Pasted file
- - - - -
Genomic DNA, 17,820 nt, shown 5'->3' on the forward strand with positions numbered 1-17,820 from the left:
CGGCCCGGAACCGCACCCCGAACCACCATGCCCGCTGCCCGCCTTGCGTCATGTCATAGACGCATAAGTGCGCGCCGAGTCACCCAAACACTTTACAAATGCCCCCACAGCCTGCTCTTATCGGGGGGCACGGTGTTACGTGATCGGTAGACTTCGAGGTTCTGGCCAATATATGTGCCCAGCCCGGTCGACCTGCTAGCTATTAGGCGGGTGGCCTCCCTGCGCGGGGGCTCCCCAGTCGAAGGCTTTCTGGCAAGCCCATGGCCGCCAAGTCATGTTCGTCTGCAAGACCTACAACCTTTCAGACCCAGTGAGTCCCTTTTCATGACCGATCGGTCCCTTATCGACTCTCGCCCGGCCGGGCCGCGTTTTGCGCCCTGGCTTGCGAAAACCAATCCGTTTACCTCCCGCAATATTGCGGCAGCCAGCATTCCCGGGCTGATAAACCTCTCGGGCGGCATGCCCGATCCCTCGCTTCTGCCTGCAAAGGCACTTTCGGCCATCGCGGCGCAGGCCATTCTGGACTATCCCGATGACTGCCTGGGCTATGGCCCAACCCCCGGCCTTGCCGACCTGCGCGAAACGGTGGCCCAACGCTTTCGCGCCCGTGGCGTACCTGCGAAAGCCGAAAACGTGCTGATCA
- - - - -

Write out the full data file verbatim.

Genomic DNA, 17,820 nt, shown 5'->3' on the forward strand with positions numbered 1-17,820 from the left:
CGGCCCGGAACCGCACCCCGAACCACCATGCCCGCTGCCCGCCTTGCGTCATGTCATAGACGCATAAGTGCGCGCCGAGTCACCCAAACACTTTACAAATGCCCCCACAGCCTGCTCTTATCGGGGGGCACGGTGTTACGTGATCGGTAGACTTCGAGGTTCTGGCCAATATATGTGCCCAGCCCGGTCGACCTGCTAGCTATTAGGCGGGTGGCCTCCCTGCGCGGGGGCTCCCCAGTCGAAGGCTTTCTGGCAAGCCCATGGCCGCCAAGTCATGTTCGTCTGCAAGACCTACAACCTTTCAGACCCAGTGAGTCCCTTTTCATGACCGATCGGTCCCTTATCGACTCTCGCCCGGCCGGGCCGCGTTTTGCGCCCTGGCTTGCGAAAACCAATCCGTTTACCTCCCGCAATATTGCGGCAGCCAGCATTCCCGGGCTGATAAACCTCTCGGGCGGCATGCCCGATCCCTCGCTTCTGCCTGCAAAGGCACTTTCGGCCATCGCGGCGCAGGCCATTCTGGACTATCCCGATGACTGCCTGGGCTATGGCCCAACCCCCGGCCTTGCCGACCTGCGCGAAACGGTGGCCCAACGCTTTCGCGCCCGTGGCGTACCTGCGAAAGCCGAAAACGTGCTGATCA